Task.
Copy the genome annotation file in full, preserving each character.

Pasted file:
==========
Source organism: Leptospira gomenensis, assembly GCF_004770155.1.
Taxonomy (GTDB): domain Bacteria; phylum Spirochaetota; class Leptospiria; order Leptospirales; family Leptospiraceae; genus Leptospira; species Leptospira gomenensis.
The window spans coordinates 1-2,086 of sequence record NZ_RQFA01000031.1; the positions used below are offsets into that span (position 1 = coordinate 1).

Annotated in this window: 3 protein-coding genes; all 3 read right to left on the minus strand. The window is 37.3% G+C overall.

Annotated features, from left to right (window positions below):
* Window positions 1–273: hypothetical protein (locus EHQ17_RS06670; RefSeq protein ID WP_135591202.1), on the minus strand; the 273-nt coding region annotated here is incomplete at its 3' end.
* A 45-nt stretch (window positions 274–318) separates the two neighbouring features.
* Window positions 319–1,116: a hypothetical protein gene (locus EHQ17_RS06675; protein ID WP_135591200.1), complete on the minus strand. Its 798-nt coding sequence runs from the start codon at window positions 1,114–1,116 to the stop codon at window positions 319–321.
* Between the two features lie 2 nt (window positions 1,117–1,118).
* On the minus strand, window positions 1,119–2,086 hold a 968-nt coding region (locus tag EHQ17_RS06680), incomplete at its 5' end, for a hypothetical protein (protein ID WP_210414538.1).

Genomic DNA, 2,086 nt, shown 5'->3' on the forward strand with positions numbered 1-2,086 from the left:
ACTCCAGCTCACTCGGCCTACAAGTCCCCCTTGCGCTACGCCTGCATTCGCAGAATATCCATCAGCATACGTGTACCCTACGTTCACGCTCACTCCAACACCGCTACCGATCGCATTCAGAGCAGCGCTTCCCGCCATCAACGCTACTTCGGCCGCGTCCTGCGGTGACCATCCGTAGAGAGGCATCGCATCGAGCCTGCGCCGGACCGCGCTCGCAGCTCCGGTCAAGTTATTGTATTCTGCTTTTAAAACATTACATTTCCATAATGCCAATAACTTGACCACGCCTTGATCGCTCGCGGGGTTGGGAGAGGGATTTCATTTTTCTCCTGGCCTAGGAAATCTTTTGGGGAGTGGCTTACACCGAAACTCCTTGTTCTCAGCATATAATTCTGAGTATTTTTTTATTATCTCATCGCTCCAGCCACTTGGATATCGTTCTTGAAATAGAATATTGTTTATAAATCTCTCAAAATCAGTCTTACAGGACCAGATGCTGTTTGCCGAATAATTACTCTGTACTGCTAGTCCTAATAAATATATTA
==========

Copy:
Source organism: Leptospira gomenensis, assembly GCF_004770155.1.
Taxonomy (GTDB): domain Bacteria; phylum Spirochaetota; class Leptospiria; order Leptospirales; family Leptospiraceae; genus Leptospira; species Leptospira gomenensis.
The window spans coordinates 1-2,086 of sequence record NZ_RQFA01000031.1; the positions used below are offsets into that span (position 1 = coordinate 1).

Annotated in this window: 3 protein-coding genes; all 3 read right to left on the minus strand. The window is 37.3% G+C overall.

Annotated features, from left to right (window positions below):
* Window positions 1–273: hypothetical protein (locus EHQ17_RS06670; RefSeq protein ID WP_135591202.1), on the minus strand; the 273-nt coding region annotated here is incomplete at its 3' end.
* A 45-nt stretch (window positions 274–318) separates the two neighbouring features.
* Window positions 319–1,116: a hypothetical protein gene (locus EHQ17_RS06675; protein ID WP_135591200.1), complete on the minus strand. Its 798-nt coding sequence runs from the start codon at window positions 1,114–1,116 to the stop codon at window positions 319–321.
* Between the two features lie 2 nt (window positions 1,117–1,118).
* On the minus strand, window positions 1,119–2,086 hold a 968-nt coding region (locus tag EHQ17_RS06680), incomplete at its 5' end, for a hypothetical protein (protein ID WP_210414538.1).

Genomic DNA, 2,086 nt, shown 5'->3' on the forward strand with positions numbered 1-2,086 from the left:
ACTCCAGCTCACTCGGCCTACAAGTCCCCCTTGCGCTACGCCTGCATTCGCAGAATATCCATCAGCATACGTGTACCCTACGTTCACGCTCACTCCAACACCGCTACCGATCGCATTCAGAGCAGCGCTTCCCGCCATCAACGCTACTTCGGCCGCGTCCTGCGGTGACCATCCGTAGAGAGGCATCGCATCGAGCCTGCGCCGGACCGCGCTCGCAGCTCCGGTCAAGTTATTGTATTCTGCTTTTAAAACATTACATTTCCATAATGCCAATAACTTGACCACGCCTTGATCGCTCGCGGGGTTGGGAGAGGGATTTCATTTTTCTCCTGGCCTAGGAAATCTTTTGGGGAGTGGCTTACACCGAAACTCCTTGTTCTCAGCATATAATTCTGAGTATTTTTTTATTATCTCATCGCTCCAGCCACTTGGATATCGTTCTTGAAATAGAATATTGTTTATAAATCTCTCAAAATCAGTCTTACAGGACCAGATGCTGTTTGCCGAATAATTACTCTGTACTGCTAGTCCTAATAAATATATTA